8:30 p.m. Leave the office. Pascal calls—we’re excited about the extension of our WeWork Labs pilot. It’s too bad he is not in London tonight. Good times should be spent celebrating with everyone.
11:30 p.m. Bed.
7 a.m. My alarm goes off and I’m tired, but I need to get up because I have a call with our Chinese partners at 8 a.m. I get ready, grab a yogurt from the fridge, and run for the bus.
8 a.m. Call with Ralf and our Chinese partners to discuss the agenda for next week.
10 a.m. Call with Amazon Europe. They want to make us a vendor. We’re currently a seller, which means when an order comes in, we send it out. Being a vendor is totally different: Amazon buys the product, then resells it to their customers.
11:30 a.m. Head to the gym.
12:30 p.m. Grab lunch at a Vietnamese place.
3 p.m. Call with the Labs manager of WeWork 9 Devonshire Square to get her advice on a VC fund that’s interested in investing.
4 p.m. Lunch made me tired, so I take a walk outside and grab a coffee.
5 p.m. Follow up on sales leads.
6:30 p.m. Leave the office to go to a networking event hosted by Unbound London.
7:30 p.m. The venue has a stunning view of London from the 28th floor. I grab a beer, mingle, and meet fellow entrepreneurs. Networking is challenging for me, to be honest, but it’s good to meet new people, so I always try.
9 p.m. I’m about to leave when I run into a friend from the WeWork Labs community. We have a couple of drinks and talk about our lives as entrepreneurs. There are challenges every day, and it feels good to connect with people who understand.
11 p.m. Grab a burger and mac-and-cheese at Byron Burger. It’s been a long day and I can feel it.
8:30 a.m. Grab a yogurt from the fridge, head out, and squeeze onto the Northern line to London Bridge. Too many people commute in this town.
9 a.m. Arrive at Central Hall Westminster for the Startup Grind Europe Conference and stroll around the startup booths.
12 p.m. Grab lunch with fellow WeWork Labs members.
6 p.m. Meet a friend for an early dinner. He got us tickets for the Dolly Parton musical 9 to 5 and we have a fabulous time.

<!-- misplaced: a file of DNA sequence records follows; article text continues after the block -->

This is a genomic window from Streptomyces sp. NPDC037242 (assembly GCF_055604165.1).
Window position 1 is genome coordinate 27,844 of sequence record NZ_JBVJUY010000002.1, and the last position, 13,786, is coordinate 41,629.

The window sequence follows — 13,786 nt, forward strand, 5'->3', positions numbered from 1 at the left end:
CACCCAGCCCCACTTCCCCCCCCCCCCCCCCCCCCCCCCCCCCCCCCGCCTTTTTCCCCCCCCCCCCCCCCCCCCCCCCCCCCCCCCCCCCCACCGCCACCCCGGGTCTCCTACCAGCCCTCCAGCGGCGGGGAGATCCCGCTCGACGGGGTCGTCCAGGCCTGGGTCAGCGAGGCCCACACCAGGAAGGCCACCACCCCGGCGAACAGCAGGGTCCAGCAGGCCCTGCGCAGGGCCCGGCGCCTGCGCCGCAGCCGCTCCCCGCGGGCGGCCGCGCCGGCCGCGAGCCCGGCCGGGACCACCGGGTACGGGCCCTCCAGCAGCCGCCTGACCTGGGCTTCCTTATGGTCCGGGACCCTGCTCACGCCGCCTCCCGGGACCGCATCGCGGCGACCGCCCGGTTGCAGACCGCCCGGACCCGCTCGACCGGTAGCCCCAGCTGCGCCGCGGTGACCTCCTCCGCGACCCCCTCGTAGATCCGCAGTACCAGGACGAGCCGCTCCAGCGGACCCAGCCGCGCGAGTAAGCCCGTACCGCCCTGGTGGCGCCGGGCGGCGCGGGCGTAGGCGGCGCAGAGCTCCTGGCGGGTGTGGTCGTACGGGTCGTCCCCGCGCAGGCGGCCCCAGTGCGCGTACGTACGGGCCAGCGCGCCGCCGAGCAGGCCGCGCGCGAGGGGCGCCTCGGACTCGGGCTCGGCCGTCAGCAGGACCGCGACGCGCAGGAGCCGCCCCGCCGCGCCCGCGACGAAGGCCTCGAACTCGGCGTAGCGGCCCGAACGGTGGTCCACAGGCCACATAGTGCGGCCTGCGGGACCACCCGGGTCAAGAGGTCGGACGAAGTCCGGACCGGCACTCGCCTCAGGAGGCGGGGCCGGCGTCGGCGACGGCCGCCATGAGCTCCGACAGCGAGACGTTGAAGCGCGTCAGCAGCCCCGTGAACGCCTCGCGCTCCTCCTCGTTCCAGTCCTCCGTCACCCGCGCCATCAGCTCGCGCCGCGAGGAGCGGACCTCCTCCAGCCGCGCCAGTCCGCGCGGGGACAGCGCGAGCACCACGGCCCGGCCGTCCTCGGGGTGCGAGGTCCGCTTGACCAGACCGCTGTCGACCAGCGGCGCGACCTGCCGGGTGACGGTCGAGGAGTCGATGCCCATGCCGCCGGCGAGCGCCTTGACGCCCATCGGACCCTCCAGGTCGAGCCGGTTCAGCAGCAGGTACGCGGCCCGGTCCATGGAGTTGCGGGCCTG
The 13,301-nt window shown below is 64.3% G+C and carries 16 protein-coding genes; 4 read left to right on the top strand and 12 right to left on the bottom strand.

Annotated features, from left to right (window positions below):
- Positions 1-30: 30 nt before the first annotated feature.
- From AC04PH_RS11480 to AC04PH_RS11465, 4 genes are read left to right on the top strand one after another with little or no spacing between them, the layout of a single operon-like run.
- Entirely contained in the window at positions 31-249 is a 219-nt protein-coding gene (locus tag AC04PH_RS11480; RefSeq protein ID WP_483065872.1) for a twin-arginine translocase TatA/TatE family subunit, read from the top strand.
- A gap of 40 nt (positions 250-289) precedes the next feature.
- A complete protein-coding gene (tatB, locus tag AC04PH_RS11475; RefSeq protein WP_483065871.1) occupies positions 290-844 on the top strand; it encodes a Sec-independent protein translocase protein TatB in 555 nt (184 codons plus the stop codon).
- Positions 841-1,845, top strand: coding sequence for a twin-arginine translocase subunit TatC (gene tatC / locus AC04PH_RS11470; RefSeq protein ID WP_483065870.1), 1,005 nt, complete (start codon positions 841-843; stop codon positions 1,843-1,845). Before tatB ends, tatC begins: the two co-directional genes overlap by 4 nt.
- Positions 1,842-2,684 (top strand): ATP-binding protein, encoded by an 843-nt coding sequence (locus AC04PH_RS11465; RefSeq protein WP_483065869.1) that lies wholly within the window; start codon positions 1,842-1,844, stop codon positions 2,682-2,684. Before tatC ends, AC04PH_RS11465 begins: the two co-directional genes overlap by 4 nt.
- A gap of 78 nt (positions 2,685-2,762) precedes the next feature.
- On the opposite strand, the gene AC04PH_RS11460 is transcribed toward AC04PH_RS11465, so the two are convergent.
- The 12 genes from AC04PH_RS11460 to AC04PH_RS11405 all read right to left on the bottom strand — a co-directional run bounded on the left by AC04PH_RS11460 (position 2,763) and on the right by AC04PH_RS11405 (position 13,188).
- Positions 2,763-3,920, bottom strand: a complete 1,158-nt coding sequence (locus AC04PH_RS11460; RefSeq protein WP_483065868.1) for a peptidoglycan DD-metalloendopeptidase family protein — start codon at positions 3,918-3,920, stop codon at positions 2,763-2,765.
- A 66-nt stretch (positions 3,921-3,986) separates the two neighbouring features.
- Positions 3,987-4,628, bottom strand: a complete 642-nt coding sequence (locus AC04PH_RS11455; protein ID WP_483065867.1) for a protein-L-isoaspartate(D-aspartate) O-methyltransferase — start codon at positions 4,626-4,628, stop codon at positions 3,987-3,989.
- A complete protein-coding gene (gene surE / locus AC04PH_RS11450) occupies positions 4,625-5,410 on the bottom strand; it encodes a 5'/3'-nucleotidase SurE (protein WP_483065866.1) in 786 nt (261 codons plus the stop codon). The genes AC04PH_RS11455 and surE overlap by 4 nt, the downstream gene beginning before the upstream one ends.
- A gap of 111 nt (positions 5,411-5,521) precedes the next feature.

11 p.m. Arrive home and pack my bag for an early flight back to Munich.
5 a.m. Alarm goes off. Surprisingly, I’m not too tired. I jump in the shower and request an Uber.
6:30 a.m. The flight is supposed to board in 30 minutes, so I grab a bowl of muesli in the airport lounge, then we’re delayed due to a sick passenger. These things happen when you travel a lot.
12 p.m. Arrive in Munich.
1 p.m. Meet my gym buddy Jan for a run along the Isar River.
4 p.m. Follow up on sales leads. Notice that a lot of people added me on LinkedIn after the London Unbound reception and Startup Grind Conference. Networking works!
7 p.m. Meet an old friend for a beer and dinner. It feels good to touch base.
9 p.m. Unpack and then repack my suitcase for my trip to Shanghai tomorrow morning. Sometimes I feel like I live out of a suitcase.
11 p.m. I’m tired, but I watch an episode of Designated Survivor on Netflix before going to sleep. Looking back on this diary, I’m really surprised to see that I work all the time, every single hour. When I was working for someone else it felt bad; I was always thinking, I need a break. Why do I do this? With Yoolox, the work is rewarding. At the end of the day, I know what I do this for.
Growing from a few to a few hundred employees takes strategy and the right space.